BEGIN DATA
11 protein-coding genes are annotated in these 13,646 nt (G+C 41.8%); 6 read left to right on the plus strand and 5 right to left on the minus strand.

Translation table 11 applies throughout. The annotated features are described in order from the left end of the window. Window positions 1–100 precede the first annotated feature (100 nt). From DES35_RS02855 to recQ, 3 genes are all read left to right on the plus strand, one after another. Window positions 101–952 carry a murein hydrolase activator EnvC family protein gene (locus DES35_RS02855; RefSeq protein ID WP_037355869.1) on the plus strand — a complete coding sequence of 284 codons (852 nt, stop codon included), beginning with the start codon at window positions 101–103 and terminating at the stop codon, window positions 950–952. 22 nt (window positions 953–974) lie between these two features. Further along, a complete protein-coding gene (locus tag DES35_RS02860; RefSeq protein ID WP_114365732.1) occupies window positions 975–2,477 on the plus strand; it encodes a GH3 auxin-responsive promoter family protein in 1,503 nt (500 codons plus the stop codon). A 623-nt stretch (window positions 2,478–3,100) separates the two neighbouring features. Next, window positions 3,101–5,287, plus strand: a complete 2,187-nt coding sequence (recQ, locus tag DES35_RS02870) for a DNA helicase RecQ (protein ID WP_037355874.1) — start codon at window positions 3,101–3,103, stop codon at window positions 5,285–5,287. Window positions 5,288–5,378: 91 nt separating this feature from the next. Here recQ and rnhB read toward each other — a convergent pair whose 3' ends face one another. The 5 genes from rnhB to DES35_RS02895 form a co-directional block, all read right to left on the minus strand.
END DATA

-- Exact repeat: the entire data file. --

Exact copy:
11 protein-coding genes are annotated in these 13,646 nt (G+C 41.8%); 6 read left to right on the plus strand and 5 right to left on the minus strand.

Translation table 11 applies throughout. The annotated features are described in order from the left end of the window. Window positions 1–100 precede the first annotated feature (100 nt). From DES35_RS02855 to recQ, 3 genes are all read left to right on the plus strand, one after another. Window positions 101–952 carry a murein hydrolase activator EnvC family protein gene (locus DES35_RS02855; RefSeq protein ID WP_037355869.1) on the plus strand — a complete coding sequence of 284 codons (852 nt, stop codon included), beginning with the start codon at window positions 101–103 and terminating at the stop codon, window positions 950–952. 22 nt (window positions 953–974) lie between these two features. Further along, a complete protein-coding gene (locus tag DES35_RS02860; RefSeq protein ID WP_114365732.1) occupies window positions 975–2,477 on the plus strand; it encodes a GH3 auxin-responsive promoter family protein in 1,503 nt (500 codons plus the stop codon). A 623-nt stretch (window positions 2,478–3,100) separates the two neighbouring features. Next, window positions 3,101–5,287, plus strand: a complete 2,187-nt coding sequence (recQ, locus tag DES35_RS02870) for a DNA helicase RecQ (protein ID WP_037355874.1) — start codon at window positions 3,101–3,103, stop codon at window positions 5,285–5,287. Window positions 5,288–5,378: 91 nt separating this feature from the next. Here recQ and rnhB read toward each other — a convergent pair whose 3' ends face one another. The 5 genes from rnhB to DES35_RS02895 form a co-directional block, all read right to left on the minus strand.